your choice is always the same:

to expand your awareness or contract it.”

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Thaddeus Golas

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“…everything has a past. Everything –

a person, an object, a word, everything.

If you don’t know the past,

you can’t understand the present

and plan properly for the future.”

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Chaim Potok

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Photos by Woodland Gnome 2017

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Woody Vines

November 11, 2015 Parkway 036

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Strong, woody vines take hold easily and grow quickly, clambering up trees in the wild.  Without a vigilant gardener recognizing and removing these vines, they grow enthusiastically; reaching for the greater light high up in a tree’s canopy.

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July 27, 2015 Parkway 014

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Tiny airborne seeds, blown on the wind or left by birds, soon sprout and begin the climb.  The Virginia woods are interwoven with these familiar vines:  Trumpet Vine, Poison Ivy, Virginia Creeper, Honeysuckle, native grapes, Wisteria, Clematis, Kudzu and Ivy.

While some are native, others were imported from other parts of the planet as ornamentals…. and escaped.

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November 6, 2015 Parkway 071

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These vines need the support of shrubs and trees to grow.  Once they scamper up the trunk, they begin weaving through the branches.  Some  form aerial roots to support themselves, and perhaps draw moisture from a tree’s bark.  They aren’t true parasites because all have green leaves for synthesizing their nutrition from sunlight.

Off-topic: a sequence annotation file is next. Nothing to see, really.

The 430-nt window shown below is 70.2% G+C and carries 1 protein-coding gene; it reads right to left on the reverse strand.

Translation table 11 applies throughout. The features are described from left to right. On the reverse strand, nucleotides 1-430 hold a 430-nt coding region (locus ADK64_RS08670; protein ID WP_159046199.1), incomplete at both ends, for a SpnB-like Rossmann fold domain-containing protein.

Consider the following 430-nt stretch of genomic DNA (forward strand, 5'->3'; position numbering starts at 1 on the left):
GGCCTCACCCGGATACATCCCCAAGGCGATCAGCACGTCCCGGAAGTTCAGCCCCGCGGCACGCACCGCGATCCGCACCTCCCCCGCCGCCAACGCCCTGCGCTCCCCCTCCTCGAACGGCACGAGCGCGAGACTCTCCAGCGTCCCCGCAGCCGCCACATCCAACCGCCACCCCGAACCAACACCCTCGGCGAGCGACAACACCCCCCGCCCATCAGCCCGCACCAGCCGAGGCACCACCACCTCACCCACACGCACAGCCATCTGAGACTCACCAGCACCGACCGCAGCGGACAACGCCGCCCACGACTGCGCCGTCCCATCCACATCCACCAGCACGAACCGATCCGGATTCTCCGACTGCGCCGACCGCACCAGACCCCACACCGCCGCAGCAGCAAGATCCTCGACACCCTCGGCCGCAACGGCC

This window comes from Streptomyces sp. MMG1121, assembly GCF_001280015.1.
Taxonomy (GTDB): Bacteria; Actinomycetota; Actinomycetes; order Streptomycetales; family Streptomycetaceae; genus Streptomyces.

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November 11, 2015 Parkway 048

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But they can weight a tree down; create shade and sap its strength.

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November 11, 2015 Parkway 043

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Some vines, like this poison ivy, eventually grow massive trunks of their own.  These huge old vines hang from the branches in heavily wooded areas looking like great ropes for swinging.

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March 6, 2015 birds 019

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Most of these vines prove useful in some way.  Native grapes can be gathered.  Most are tasty if they last long enough on the vines to ripen.  But I’ve also harvested grapevines over many autumns to craft wreathes and for holiday decorations.  These vines grow quickly, and respond well to pruning.

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October 3, 2015 wet day 021

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Others, like Honeysuckle, Clematis, Wisteria and Trumpet vine offer up nectar in summer and provide seeds in winter.  Even Poison Ivy makes berries enjoyed by birds in the winter months.

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November 6, 2015 Parkway 080

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Most of these vines crop up in our garden.  Even those which aren’t native have naturalized.  Once invited or allowed, they become fixtures.

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November 6, 2015 Parkway 081

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So it is good to recognize them when young, and understand their potential if left to grow.  Poison Ivy is easy:  eradicate it on sight.